Stawarz, Tanaka YT, Madejski G, O'Sullivan SP, Cheung CC, Feain IJ et al. Giant lobes of Centaurus a radio galaxy observed with the Suzaku x-ray satellite. Astrophysical Journal. 2013 Mar 20;766(1). 48. https://doi.org/10.1088/0004-637X/766/1/48
    Stawarz ; Tanaka, Y. T. ; Madejski, G. ; O'Sullivan, S. P. ; Cheung, C. C. ; Feain, I. J. ; Fukazawa, Y. ; Gandhi, P. ; Hardcastle, M. J. ; Kataoka, Jun ; Ostrowski, M. ; Reville, B. ; Siemiginowska, A. ; Simionescu, A. ; Takahashi, T. ; Takei, Y. ; Takeuchi, Y. ; Werner, N. / Giant lobes of Centaurus a radio galaxy observed with the Suzaku x-ray satellite. In: Astrophysical Journal. 2013 ; Vol. 766, No. 1.
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    abstract = "We report on Suzaku observations of selected regions within the southern giant lobe of the radio galaxy Centaurus A. In our analysis we focus on distinct X-ray features detected with the X-ray Imaging Spectrometer within the range 0.5-10 keV, some of which are likely associated with fine structure of the lobe revealed by recent high-quality radio intensity and polarization maps. With the available photon statistics, we find that the spectral properties of the detected X-ray features are equally consistent with thermal emission from hot gas with temperatures kT > 1 keV, or with a power-law radiation continuum characterized by photon indices Γ ∼ 2.0 ± 0.5. However, the plasma parameters implied by these different models favor a synchrotron origin for the analyzed X-ray spots, indicating that a very efficient acceleration of electrons up to ≳ 10 TeV energies is taking place within the giant structure of Centaurus A, albeit only in isolated and compact regions associated with extended and highly polarized radio filaments. We also present a detailed analysis of the diffuse X-ray emission filling the whole field of view of the instrument, resulting in a tentative detection of a soft excess component best fitted by a thermal model with a temperature of kT ∼ 0.5 keV. The exact origin of the observed excess remains uncertain, although energetic considerations point to thermal gas filling the bulk of the volume of the lobe and mixed with the non-thermal plasma, rather than to the alternative scenario involving a condensation of the hot intergalactic medium around the edges of the expanding radio structure. If correct, this would be the first detection of the thermal content of the extended lobes of a radio galaxy in X-rays. The corresponding number density of the thermal gas in such a case is ng ∼ 10-4 cm-3, while its pressure appears to be in almost exact equipartition with the volume-averaged non-thermal pressure provided by the radio-emitting electrons and the lobes' magnetic field. A prominent large-scale fluctuation of the Galactic foreground emission, resulting in excess foreground X-ray emission aligned with the lobe, cannot be ruled out. Although tentative, our findings potentially imply that the structure of the extended lobes in active galaxies is likely to be highly inhomogeneous and non-uniform, with magnetic reconnection and turbulent acceleration processes continuously converting magnetic energy to internal energy of the plasma particles, leading to possibly significant spatial and temporal variations in the plasma β parameter around the volume-averaged equilibrium condition β ∼ 1.",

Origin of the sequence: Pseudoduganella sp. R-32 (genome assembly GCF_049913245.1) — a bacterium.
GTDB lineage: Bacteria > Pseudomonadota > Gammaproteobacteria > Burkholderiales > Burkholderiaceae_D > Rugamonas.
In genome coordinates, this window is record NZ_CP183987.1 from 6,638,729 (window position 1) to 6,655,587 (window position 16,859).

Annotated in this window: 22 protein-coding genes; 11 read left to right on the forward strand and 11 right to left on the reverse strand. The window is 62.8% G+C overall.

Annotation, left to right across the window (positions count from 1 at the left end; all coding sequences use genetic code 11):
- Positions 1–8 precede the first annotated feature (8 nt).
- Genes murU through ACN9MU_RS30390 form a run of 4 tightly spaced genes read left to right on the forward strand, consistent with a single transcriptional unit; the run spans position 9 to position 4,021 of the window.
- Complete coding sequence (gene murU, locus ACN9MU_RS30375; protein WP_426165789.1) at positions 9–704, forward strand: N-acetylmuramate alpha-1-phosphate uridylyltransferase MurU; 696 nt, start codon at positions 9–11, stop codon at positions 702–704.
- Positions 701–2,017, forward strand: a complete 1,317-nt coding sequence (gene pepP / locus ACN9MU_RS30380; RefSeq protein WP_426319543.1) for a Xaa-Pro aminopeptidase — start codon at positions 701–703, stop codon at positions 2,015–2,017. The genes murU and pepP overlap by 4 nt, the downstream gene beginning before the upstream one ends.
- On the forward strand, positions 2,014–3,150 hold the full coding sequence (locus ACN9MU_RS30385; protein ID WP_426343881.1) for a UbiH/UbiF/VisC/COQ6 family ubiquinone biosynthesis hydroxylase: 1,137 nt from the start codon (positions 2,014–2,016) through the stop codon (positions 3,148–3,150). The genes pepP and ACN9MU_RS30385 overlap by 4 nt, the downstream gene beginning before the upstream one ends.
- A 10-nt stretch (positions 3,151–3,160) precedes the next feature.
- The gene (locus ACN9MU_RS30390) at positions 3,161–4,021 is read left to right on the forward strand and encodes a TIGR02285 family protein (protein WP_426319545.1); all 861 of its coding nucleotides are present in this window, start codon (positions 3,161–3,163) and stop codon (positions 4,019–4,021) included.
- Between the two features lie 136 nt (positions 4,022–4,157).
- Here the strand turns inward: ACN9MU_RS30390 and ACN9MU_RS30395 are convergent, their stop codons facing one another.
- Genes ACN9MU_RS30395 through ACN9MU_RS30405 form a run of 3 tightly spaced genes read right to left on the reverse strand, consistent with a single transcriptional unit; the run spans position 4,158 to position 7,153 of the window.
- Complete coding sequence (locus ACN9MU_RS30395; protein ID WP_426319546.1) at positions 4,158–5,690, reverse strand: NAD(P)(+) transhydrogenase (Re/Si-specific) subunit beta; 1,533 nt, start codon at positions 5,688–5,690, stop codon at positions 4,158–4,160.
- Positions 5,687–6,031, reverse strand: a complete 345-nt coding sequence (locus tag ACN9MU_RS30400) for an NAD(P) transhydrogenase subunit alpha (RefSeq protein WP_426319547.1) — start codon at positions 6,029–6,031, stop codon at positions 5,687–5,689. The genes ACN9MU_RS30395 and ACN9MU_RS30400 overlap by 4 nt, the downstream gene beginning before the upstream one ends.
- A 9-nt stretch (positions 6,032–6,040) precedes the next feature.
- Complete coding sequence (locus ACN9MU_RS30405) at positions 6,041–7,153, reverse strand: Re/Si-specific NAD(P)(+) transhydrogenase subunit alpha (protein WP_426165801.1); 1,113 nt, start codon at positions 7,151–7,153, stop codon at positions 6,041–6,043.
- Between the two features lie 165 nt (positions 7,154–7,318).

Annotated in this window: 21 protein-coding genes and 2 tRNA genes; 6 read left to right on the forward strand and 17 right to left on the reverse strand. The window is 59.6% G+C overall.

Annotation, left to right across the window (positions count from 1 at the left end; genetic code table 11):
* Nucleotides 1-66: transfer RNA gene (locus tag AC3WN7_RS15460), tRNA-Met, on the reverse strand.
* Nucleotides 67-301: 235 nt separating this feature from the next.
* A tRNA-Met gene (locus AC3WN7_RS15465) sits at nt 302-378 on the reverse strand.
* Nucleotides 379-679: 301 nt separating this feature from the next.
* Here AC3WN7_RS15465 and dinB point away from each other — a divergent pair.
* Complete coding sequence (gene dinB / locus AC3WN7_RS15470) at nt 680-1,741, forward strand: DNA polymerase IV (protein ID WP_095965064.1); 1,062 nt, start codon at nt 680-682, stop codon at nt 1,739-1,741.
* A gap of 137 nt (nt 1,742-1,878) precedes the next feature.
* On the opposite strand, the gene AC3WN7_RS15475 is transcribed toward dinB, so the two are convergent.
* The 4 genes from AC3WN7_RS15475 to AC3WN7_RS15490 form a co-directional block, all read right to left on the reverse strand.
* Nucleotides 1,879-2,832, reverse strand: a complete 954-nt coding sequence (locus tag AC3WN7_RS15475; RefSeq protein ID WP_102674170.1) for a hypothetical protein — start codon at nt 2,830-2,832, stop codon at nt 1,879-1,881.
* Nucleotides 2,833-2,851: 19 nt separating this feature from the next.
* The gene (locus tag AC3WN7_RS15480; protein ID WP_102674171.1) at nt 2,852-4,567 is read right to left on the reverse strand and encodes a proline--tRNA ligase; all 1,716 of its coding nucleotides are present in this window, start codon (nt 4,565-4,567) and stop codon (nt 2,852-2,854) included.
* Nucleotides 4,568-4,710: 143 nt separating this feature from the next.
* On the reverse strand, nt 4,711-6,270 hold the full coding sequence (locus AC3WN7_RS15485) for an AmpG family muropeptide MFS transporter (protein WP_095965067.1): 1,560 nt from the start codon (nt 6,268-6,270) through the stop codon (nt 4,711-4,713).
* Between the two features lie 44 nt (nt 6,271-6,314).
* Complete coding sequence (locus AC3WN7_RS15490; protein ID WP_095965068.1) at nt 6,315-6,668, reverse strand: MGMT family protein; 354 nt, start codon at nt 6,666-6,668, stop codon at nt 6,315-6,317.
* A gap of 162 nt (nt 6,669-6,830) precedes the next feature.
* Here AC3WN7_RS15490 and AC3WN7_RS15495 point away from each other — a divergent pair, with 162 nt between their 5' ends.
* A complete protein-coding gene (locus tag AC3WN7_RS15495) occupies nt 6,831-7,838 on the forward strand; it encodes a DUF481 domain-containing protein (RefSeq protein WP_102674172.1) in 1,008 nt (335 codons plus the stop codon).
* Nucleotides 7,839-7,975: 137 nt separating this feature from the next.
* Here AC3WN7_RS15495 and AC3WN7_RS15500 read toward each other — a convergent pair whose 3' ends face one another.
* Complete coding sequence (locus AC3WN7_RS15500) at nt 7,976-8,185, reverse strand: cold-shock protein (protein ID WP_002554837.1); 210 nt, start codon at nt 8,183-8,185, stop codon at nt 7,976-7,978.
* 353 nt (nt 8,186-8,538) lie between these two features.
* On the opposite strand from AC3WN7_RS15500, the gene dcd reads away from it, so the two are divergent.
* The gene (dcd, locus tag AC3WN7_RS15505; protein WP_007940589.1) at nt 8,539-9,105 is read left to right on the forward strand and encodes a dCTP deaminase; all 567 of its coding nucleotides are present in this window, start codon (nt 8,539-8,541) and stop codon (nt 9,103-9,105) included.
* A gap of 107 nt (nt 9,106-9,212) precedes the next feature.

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    T1 - Giant lobes of Centaurus a radio galaxy observed with the Suzaku x-ray satellite

    AU - Stawarz,

    AU - Tanaka, Y. T.

    AU - Madejski, G.

    AU - O'Sullivan, S. P.

    AU - Cheung, C. C.

    AU - Feain, I. J.

    AU - Fukazawa, Y.

    AU - Gandhi, P.

    AU - Hardcastle, M. J.

    AU - Kataoka, Jun

    AU - Ostrowski, M.

    AU - Reville, B.

    AU - Siemiginowska, A.

    AU - Simionescu, A.

    AU - Takahashi, T.

    AU - Takei, Y.

    AU - Takeuchi, Y.

    AU - Werner, N.

    PY - 2013/3/20

    Y1 - 2013/3/20